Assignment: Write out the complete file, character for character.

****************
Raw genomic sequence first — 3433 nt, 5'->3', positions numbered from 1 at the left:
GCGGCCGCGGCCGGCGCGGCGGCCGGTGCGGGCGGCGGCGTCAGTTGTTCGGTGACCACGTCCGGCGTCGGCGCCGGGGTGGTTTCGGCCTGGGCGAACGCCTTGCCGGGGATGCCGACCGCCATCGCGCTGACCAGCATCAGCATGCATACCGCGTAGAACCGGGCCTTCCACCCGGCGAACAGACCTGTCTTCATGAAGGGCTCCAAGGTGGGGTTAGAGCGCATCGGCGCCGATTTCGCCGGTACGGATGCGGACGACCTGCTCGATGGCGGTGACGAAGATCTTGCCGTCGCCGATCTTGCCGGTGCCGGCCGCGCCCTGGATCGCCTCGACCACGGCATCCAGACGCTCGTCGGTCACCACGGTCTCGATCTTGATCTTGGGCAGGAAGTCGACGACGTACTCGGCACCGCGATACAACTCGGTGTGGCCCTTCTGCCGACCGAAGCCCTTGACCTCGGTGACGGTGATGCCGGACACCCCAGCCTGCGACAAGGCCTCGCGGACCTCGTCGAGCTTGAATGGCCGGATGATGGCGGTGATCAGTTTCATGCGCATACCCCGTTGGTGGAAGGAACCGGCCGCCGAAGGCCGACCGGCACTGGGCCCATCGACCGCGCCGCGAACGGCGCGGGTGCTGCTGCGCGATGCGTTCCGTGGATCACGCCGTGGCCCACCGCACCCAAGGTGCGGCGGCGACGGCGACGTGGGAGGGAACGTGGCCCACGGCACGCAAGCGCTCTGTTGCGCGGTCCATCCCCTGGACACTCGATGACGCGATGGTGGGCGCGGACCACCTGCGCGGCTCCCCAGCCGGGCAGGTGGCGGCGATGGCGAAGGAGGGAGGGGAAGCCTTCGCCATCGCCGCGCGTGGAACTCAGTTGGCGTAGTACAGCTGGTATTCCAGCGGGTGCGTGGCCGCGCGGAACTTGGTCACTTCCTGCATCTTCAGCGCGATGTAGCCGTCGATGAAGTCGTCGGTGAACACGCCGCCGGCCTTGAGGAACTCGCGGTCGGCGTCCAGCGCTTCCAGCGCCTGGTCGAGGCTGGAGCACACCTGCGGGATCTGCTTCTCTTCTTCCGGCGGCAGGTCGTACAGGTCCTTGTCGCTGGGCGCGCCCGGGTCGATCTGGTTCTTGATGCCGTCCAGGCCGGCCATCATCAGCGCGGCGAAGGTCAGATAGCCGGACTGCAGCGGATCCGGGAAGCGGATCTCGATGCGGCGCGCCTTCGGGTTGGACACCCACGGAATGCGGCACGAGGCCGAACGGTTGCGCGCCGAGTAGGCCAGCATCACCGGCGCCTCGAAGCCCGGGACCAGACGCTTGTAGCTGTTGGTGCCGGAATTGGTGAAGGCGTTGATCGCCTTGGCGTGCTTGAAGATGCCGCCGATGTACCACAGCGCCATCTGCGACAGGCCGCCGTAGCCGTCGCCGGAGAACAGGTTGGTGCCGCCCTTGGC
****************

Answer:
Raw genomic sequence first — 3433 nt, 5'->3', positions numbered from 1 at the left:
GCGGCCGCGGCCGGCGCGGCGGCCGGTGCGGGCGGCGGCGTCAGTTGTTCGGTGACCACGTCCGGCGTCGGCGCCGGGGTGGTTTCGGCCTGGGCGAACGCCTTGCCGGGGATGCCGACCGCCATCGCGCTGACCAGCATCAGCATGCATACCGCGTAGAACCGGGCCTTCCACCCGGCGAACAGACCTGTCTTCATGAAGGGCTCCAAGGTGGGGTTAGAGCGCATCGGCGCCGATTTCGCCGGTACGGATGCGGACGACCTGCTCGATGGCGGTGACGAAGATCTTGCCGTCGCCGATCTTGCCGGTGCCGGCCGCGCCCTGGATCGCCTCGACCACGGCATCCAGACGCTCGTCGGTCACCACGGTCTCGATCTTGATCTTGGGCAGGAAGTCGACGACGTACTCGGCACCGCGATACAACTCGGTGTGGCCCTTCTGCCGACCGAAGCCCTTGACCTCGGTGACGGTGATGCCGGACACCCCAGCCTGCGACAAGGCCTCGCGGACCTCGTCGAGCTTGAATGGCCGGATGATGGCGGTGATCAGTTTCATGCGCATACCCCGTTGGTGGAAGGAACCGGCCGCCGAAGGCCGACCGGCACTGGGCCCATCGACCGCGCCGCGAACGGCGCGGGTGCTGCTGCGCGATGCGTTCCGTGGATCACGCCGTGGCCCACCGCACCCAAGGTGCGGCGGCGACGGCGACGTGGGAGGGAACGTGGCCCACGGCACGCAAGCGCTCTGTTGCGCGGTCCATCCCCTGGACACTCGATGACGCGATGGTGGGCGCGGACCACCTGCGCGGCTCCCCAGCCGGGCAGGTGGCGGCGATGGCGAAGGAGGGAGGGGAAGCCTTCGCCATCGCCGCGCGTGGAACTCAGTTGGCGTAGTACAGCTGGTATTCCAGCGGGTGCGTGGCCGCGCGGAACTTGGTCACTTCCTGCATCTTCAGCGCGATGTAGCCGTCGATGAAGTCGTCGGTGAACACGCCGCCGGCCTTGAGGAACTCGCGGTCGGCGTCCAGCGCTTCCAGCGCCTGGTCGAGGCTGGAGCACACCTGCGGGATCTGCTTCTCTTCTTCCGGCGGCAGGTCGTACAGGTCCTTGTCGCTGGGCGCGCCCGGGTCGATCTGGTTCTTGATGCCGTCCAGGCCGGCCATCATCAGCGCGGCGAAGGTCAGATAGCCGGACTGCAGCGGATCCGGGAAGCGGATCTCGATGCGGCGCGCCTTCGGGTTGGACACCCACGGAATGCGGCACGAGGCCGAACGGTTGCGCGCCGAGTAGGCCAGCATCACCGGCGCCTCGAAGCCCGGGACCAGACGCTTGTAGCTGTTGGTGCCGGAATTGGTGAAGGCGTTGATCGCCTTGGCGTGCTTGAAGATGCCGCCGATGTACCACAGCGCCATCTGCGACAGGCCGCCGTAGCCGTCGCCGGAGAACAGGTTGGTGCCGCCCTTGGC